# differential equation with distributions

I'm stuggeling with this differential equation:

$T'+T=0$

Where $T$ is distribution.

I found solutions in form:

$\sum_{n\in A} \frac{d^n}{dx^n}\Lambda_{c_n e^{-x}}$. This can be simplified to $\sum_{n\in A} \Lambda_{b_n e^{-x}}$.

Where $A \subset \mathbb{N}_0$ finite, $c_n,b_n$ arbitrary. But I don't know if I found all solutions.

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What is $\Lambda$? –  Davide Giraudo Feb 4 at 14:55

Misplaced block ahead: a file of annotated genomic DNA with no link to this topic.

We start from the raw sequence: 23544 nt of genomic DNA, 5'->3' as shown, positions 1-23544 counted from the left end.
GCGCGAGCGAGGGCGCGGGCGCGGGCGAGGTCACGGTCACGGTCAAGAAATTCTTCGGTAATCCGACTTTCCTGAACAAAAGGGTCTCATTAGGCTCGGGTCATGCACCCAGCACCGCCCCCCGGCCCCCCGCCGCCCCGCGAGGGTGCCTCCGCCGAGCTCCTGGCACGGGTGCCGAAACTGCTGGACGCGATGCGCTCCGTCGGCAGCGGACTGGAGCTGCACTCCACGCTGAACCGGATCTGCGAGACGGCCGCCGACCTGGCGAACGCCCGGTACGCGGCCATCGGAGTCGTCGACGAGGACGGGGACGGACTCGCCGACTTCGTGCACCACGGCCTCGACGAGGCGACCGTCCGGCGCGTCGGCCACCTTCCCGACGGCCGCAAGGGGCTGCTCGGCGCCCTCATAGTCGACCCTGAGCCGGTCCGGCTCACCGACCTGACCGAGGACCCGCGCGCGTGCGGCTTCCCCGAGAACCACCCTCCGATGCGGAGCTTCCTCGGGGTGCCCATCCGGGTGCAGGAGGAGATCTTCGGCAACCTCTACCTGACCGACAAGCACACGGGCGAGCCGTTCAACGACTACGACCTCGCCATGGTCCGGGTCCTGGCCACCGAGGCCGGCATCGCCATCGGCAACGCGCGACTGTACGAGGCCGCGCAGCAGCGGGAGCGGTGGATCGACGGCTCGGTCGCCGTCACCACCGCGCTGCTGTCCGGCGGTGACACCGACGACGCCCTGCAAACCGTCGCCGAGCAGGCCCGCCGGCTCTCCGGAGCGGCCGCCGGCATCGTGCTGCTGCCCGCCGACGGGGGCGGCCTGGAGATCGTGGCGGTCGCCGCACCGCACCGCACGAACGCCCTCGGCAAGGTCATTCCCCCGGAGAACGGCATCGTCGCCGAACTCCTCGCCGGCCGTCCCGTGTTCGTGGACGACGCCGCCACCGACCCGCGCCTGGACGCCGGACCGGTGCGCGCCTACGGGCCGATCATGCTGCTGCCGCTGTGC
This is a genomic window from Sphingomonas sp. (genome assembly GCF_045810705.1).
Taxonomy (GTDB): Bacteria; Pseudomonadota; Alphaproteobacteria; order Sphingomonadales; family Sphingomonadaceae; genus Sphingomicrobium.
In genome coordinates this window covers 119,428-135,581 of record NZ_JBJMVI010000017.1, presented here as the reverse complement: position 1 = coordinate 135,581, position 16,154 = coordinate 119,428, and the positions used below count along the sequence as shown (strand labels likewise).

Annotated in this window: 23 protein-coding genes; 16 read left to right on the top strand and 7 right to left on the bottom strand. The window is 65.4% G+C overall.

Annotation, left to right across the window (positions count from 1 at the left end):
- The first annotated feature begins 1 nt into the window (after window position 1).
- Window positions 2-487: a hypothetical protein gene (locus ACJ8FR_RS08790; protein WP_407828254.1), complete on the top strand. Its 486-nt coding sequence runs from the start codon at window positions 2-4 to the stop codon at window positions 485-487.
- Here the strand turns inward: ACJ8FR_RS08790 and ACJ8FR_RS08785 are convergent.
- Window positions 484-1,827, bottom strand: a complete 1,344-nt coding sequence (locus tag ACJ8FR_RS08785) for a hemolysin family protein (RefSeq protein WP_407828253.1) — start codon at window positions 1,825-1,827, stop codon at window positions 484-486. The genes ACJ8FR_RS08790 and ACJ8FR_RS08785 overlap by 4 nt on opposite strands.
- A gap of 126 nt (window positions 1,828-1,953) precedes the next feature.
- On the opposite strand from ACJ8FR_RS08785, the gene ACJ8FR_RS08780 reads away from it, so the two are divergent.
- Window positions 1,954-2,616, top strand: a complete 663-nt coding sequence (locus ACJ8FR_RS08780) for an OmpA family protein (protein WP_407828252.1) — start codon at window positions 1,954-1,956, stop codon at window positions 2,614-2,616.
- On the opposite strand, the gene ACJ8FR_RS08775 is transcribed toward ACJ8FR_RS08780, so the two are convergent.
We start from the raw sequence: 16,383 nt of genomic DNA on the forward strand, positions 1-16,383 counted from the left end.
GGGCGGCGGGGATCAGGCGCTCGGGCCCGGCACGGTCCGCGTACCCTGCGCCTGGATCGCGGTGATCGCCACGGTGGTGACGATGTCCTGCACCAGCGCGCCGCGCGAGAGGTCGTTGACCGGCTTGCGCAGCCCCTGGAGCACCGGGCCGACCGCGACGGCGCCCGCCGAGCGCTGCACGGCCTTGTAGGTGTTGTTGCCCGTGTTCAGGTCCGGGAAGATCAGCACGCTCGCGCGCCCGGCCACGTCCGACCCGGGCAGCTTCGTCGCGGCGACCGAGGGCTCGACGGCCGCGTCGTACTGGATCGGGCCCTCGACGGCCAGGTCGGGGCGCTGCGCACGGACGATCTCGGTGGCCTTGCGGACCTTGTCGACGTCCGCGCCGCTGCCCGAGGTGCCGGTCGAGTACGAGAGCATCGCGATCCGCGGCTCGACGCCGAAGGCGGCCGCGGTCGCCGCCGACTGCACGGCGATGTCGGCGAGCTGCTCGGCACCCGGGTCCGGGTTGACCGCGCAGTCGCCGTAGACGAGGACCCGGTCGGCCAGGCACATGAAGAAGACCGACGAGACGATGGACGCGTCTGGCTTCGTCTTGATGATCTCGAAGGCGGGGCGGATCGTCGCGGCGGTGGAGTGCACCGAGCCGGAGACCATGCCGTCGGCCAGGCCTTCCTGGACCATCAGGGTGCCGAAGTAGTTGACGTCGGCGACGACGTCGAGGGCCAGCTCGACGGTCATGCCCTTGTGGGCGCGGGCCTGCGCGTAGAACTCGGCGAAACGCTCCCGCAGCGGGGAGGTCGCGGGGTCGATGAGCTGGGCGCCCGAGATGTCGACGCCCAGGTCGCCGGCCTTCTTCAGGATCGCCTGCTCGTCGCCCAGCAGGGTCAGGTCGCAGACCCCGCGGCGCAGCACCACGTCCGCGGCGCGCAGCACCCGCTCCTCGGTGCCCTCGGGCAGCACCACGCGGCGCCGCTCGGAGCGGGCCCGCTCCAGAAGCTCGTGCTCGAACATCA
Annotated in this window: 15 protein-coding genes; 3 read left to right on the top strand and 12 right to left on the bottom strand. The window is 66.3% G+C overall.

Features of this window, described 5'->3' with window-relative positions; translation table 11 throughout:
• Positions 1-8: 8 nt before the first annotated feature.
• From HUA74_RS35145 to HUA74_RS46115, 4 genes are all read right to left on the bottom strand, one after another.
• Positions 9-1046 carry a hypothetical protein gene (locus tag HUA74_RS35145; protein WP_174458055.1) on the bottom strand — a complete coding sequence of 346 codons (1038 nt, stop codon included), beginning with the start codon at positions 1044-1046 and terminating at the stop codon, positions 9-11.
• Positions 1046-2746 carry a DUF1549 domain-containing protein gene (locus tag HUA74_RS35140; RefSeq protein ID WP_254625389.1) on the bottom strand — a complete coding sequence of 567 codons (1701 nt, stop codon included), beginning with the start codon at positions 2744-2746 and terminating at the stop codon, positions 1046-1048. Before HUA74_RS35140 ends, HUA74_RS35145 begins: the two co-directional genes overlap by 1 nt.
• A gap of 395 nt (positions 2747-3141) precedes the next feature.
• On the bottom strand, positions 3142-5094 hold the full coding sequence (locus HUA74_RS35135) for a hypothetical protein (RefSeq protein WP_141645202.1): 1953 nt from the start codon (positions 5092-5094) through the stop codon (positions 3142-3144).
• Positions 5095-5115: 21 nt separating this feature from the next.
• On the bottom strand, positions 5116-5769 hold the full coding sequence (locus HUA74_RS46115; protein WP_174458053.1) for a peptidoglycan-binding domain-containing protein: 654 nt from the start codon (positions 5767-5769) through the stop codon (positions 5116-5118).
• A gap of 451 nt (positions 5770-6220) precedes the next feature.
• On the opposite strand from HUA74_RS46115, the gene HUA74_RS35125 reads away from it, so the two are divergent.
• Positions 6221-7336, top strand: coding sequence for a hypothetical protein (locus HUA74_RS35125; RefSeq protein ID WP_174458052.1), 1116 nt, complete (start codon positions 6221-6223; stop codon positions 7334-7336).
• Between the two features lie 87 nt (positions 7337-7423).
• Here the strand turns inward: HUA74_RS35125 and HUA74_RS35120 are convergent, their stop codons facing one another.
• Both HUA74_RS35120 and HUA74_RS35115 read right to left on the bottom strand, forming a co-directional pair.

For locally integrable function $f$ you define distribution $\Lambda_f(\phi) = \int f\phi$ . Where $\phi$ is test function$. – tom Feb 4 at 14:59 Ok. But I don't the point when you write it as a sum (you could just take one constant). – Davide Giraudo Feb 4 at 15:00 hmm that is true :D. – tom Feb 4 at 15:14 add comment ## 1 Answer Assume that$T$is solution, and let$S:=e^tT$, that is the distribution defined by$\langle S,x\mapsto \phi(x)\rangle:=\langle T,x\mapsto e^x\phi(x)\rangle$. We have $$S'(\phi)=-S(\phi')=-T(e^t\phi')=-T((e^t\phi)'-e^t\phi)=-T(e^t\phi)+T(e^t\phi)=0.$$ Conclude by this thread. - Is there any neat way to generalize this for any differential operator$L = \sum_{n=0}^N c_n \frac{d^n}{dx^n}$. So I'm looking for solution of$L(T) = 0\$? –  tom Feb 4 at 16:30
I found this link en.wikiversity.org/wiki/… –  tom Feb 4 at 17:40